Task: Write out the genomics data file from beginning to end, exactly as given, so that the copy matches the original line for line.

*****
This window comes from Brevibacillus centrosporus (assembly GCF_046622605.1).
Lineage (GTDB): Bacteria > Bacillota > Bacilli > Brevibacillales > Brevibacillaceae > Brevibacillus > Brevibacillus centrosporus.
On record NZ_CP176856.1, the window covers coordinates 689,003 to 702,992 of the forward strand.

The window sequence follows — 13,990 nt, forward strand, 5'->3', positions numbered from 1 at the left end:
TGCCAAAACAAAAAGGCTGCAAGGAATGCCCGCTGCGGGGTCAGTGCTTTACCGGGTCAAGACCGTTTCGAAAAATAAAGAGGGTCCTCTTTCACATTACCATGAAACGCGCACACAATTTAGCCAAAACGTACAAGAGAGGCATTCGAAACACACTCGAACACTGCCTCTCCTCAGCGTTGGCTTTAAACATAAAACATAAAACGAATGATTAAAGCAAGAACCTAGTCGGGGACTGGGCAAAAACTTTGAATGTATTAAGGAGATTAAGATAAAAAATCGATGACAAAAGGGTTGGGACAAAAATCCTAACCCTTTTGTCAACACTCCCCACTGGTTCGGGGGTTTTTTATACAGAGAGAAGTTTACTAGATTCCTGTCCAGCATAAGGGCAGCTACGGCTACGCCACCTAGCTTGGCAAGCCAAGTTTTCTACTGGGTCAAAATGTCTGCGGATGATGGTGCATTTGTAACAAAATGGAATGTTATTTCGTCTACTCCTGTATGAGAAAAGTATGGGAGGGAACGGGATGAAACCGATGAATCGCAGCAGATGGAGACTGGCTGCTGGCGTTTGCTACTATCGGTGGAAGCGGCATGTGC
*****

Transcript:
This window comes from Brevibacillus centrosporus (assembly GCF_046622605.1).
Lineage (GTDB): Bacteria > Bacillota > Bacilli > Brevibacillales > Brevibacillaceae > Brevibacillus > Brevibacillus centrosporus.
On record NZ_CP176856.1, the window covers coordinates 689,003 to 702,992 of the forward strand.

The window sequence follows — 13,990 nt, forward strand, 5'->3', positions numbered from 1 at the left end:
TGCCAAAACAAAAAGGCTGCAAGGAATGCCCGCTGCGGGGTCAGTGCTTTACCGGGTCAAGACCGTTTCGAAAAATAAAGAGGGTCCTCTTTCACATTACCATGAAACGCGCACACAATTTAGCCAAAACGTACAAGAGAGGCATTCGAAACACACTCGAACACTGCCTCTCCTCAGCGTTGGCTTTAAACATAAAACATAAAACGAATGATTAAAGCAAGAACCTAGTCGGGGACTGGGCAAAAACTTTGAATGTATTAAGGAGATTAAGATAAAAAATCGATGACAAAAGGGTTGGGACAAAAATCCTAACCCTTTTGTCAACACTCCCCACTGGTTCGGGGGTTTTTTATACAGAGAGAAGTTTACTAGATTCCTGTCCAGCATAAGGGCAGCTACGGCTACGCCACCTAGCTTGGCAAGCCAAGTTTTCTACTGGGTCAAAATGTCTGCGGATGATGGTGCATTTGTAACAAAATGGAATGTTATTTCGTCTACTCCTGTATGAGAAAAGTATGGGAGGGAACGGGATGAAACCGATGAATCGCAGCAGATGGAGACTGGCTGCTGGCGTTTGCTACTATCGGTGGAAGCGGCATGTGC